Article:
Men whose female partners are the primary breadwinners in their families are more likely to suffer from conditions such as lung diseases, ulcers and heart disease later in life.
"We found strong evidence that wife-breadwinning is linked to husbands' physical health, where those who transition into this (breadwinning) arrangement early or late in life report significantly poorer physical health," said the researchers from Rutgers University in the U.S.
When the researchers examined specific health outcomes, they found that men to wives who became the primary breadwinners as early as their 20s and 30s were at elevated risk of heart problems, chronic lung disease and stomach ulcers.
These results are consistent with research demonstrating that the physiological wear and tear of a chronic strain, such as falling short of the male breadwinner ideal, can trigger physiological dysregulation and cardiometabolic health problems.
Meanwhile, in couples who transitioned to this arrangement later in life, there was an elevated risk of stomach ulcers and a marginally increased risk of hypertension.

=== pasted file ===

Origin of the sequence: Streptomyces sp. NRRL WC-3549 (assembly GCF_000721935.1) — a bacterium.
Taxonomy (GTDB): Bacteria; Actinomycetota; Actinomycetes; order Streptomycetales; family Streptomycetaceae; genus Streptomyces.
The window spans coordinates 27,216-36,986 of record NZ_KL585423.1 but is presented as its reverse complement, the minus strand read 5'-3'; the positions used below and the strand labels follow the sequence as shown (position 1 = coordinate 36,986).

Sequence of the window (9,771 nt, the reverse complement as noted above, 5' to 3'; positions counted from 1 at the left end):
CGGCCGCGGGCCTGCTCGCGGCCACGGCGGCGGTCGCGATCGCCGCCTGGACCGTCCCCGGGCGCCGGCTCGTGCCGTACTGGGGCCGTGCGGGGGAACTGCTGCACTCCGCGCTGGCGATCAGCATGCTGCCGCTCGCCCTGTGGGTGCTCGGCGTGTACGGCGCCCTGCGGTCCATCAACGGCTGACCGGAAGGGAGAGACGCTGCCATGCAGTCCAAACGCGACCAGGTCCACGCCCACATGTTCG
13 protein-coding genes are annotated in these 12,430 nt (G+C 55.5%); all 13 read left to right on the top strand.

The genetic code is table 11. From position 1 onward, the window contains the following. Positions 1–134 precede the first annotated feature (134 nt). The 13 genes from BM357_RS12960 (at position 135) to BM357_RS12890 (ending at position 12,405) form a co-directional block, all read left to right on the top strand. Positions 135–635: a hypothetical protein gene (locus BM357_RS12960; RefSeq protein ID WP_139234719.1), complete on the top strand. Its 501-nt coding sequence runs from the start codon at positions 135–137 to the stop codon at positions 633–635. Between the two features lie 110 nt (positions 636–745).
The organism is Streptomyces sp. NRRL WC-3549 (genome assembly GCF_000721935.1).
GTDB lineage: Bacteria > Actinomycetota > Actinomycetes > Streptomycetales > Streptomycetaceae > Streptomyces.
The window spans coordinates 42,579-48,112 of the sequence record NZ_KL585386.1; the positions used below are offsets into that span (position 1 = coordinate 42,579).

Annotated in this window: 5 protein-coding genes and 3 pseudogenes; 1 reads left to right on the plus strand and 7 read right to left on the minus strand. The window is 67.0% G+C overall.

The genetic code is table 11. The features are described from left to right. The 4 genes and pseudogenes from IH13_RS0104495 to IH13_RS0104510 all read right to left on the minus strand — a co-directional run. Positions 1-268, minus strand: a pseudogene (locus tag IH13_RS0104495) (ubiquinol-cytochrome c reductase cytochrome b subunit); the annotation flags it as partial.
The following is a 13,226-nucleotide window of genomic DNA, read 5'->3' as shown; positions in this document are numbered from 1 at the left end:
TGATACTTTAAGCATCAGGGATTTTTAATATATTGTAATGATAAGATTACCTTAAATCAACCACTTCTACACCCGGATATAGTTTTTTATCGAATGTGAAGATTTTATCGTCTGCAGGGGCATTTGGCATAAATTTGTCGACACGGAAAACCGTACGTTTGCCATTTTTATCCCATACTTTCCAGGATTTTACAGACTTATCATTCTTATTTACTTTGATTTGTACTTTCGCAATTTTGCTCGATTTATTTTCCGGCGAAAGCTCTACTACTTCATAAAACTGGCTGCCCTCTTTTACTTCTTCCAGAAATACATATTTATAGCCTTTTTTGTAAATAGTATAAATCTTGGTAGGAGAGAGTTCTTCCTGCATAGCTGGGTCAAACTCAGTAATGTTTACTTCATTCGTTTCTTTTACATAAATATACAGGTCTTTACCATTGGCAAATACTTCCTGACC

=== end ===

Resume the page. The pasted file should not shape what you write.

"These results are consistent with research demonstrating that the physiological wear and tear of a chronic strain, such as falling short of the male breadwinner ideal, can trigger physiological dysregulation and cardiometabolic health problems," the study notes.
The study also noted that social stressors like masculinity threats also may affect physical health indirectly, via the pathways of emotional distress and unhealthy coping behaviours.
Clinical pyschologist Dr Eugene Viljoen believes that these findings are not too surprising. "A big part of a man's definition of masculinity largely involves their sexual prowess, but add to that their 'ability to provide for their family'," he previously told HuffPost.
"It's how men are socialised from a young age," pointed Viljoen, who added that this includes suggested male dominance in areas such as finances, sex and even emotions. "In fact, some men believe a woman should never earn higher than them," said Viljoen.
My wife must not earn more than me, I don't care how she do it.— King George (@XcitedJAY) March 16, 2017
The researchers noted limitations of the study, which include not being able to discern the timing of onset or duration of health conditions, childhood health history which might impact on the conditions, and that they did not directly measure biological pathways through which wife-breadwinning might affect husbands' health